"The puddle made my pants wet," said 4-year-old Nicky Ringstad, recalling some key moments of what happened after he was struck by a hit-and-run driver while trick-or-treating Wednesday night.
He was one of three children hit by cars within minutes of 7:30 p.m. on a dark, rainy Halloween.
No details were immediately available about the conditions of the other two -- a 4-year-old girl and her 10-year-old brother -- who were struck and injured in a crosswalk at Dutton Avenue and West Eighth Street. But authorities earlier said their injuries were non-life-threatening.
Police did not return calls Thursday about whether an arrest had been made or a suspect identified in Nicky's case.
The chatty, black-haired boy was discharged from hospital after three hours.
He had been dressed as Batman when he was hit by a car backing out of driveway a few doors away from the Ringstads' home on Echo Lake Way. The street is short, quiet and just west of A Place to Play sports field complex on West Third Street.
The car's driver "was in the driveway talking to the guy who lived there and we were walking by trick-or-treating when he backed out really fast," said Nicky's father, Bill Ringstad.
"On the sidewalk, walking on the sidewalk," added Qing Ringstad, Nicky's mother.
The driver then sped off across a lawn, headed down Fulton View, a short spur of a road, then onto West Third Street and away, Bill Ringstad said.
The resident of the house, whom police questioned, said he knew at least the man's first name, Ringstad said. No one was home at the house Thursday, but tracks were visible on the lawn.
"He was airborne, knocked way back out into the street," Ringstad said of his son. "He's OK now, just a bump on his noggin."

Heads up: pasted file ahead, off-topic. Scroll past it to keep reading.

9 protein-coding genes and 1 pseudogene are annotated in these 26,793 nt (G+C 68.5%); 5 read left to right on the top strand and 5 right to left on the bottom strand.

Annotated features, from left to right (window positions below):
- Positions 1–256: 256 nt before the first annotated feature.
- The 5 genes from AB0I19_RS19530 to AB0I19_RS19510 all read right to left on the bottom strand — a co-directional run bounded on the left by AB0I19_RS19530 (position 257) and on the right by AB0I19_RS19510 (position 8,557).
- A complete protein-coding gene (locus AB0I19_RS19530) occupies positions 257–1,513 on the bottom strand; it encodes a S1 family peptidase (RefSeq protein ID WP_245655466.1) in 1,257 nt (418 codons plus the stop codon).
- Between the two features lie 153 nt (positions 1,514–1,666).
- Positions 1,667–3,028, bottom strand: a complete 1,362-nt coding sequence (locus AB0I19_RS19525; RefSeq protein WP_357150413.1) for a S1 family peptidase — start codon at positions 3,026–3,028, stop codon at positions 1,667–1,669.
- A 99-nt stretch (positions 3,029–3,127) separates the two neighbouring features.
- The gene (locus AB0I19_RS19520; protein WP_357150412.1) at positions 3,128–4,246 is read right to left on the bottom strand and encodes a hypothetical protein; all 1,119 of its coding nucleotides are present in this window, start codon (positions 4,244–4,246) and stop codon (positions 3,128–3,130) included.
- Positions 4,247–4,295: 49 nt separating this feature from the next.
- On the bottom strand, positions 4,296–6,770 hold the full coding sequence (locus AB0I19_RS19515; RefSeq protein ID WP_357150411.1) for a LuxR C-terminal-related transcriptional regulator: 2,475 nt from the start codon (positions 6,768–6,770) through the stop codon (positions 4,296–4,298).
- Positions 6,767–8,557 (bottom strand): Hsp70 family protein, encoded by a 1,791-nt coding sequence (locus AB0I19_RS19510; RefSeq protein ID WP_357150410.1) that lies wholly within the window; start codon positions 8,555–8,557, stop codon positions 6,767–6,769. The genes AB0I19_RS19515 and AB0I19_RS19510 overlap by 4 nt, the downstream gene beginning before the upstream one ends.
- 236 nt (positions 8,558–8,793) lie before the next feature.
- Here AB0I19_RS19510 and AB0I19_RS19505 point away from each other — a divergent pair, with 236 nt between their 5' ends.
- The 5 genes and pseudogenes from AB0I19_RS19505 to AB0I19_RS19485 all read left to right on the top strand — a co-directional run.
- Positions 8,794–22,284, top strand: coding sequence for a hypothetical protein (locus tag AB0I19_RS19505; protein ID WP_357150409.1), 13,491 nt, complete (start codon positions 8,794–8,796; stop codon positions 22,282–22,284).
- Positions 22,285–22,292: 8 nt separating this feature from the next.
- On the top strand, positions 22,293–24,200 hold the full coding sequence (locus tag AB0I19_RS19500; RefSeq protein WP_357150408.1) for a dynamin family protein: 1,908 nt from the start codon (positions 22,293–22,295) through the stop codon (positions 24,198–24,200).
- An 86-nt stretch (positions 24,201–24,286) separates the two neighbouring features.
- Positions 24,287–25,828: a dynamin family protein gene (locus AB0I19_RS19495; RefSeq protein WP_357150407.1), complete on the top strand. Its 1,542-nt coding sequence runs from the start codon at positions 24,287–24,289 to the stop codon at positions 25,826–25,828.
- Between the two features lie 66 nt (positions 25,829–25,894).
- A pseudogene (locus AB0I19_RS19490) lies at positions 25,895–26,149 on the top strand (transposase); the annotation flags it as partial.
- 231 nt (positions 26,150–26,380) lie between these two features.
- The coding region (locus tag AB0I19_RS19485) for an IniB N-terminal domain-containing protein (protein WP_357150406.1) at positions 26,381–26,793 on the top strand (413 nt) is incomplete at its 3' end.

"And a big scratch on my back," Nicky added.
Two miles east, residents near the scene of the other accident, at Dutton Avenue and West Eighth Street, described frightening events from the night before.
"It was terrible. We just heard a thump and just terrible screams," said Kathryn Bergstrom, whose house overlooks the crosswalk in which the siblings were struck. Her husband called 911. "It haunts you," she said.
Other neighbors said the children were part of a larger family group. Initial reports from authorities were that the two children were with parents but darted ahead in the crosswalk, which traverses four lanes and a turning aisle.
No warning signals were visible but for a sign that appeared to be painted a reflective green and that displays a pedestrian.
"It's a horrible intersection; all my kids have had close calls," said Nancy Kite.
She said she stood over the girl who, after being hit, lay in the crosswalk, with an umbrella until emergency crews arrived. The older brother had been knocked further up the street, Kite said.
The driver who hit the children had pulled over and soon he ran over, saying. "I'm so sorry; I have a 5-year-old," Kite said.
You can reach Staff WriterJeremy Hay at 521-5212or firstname.lastname@example.org.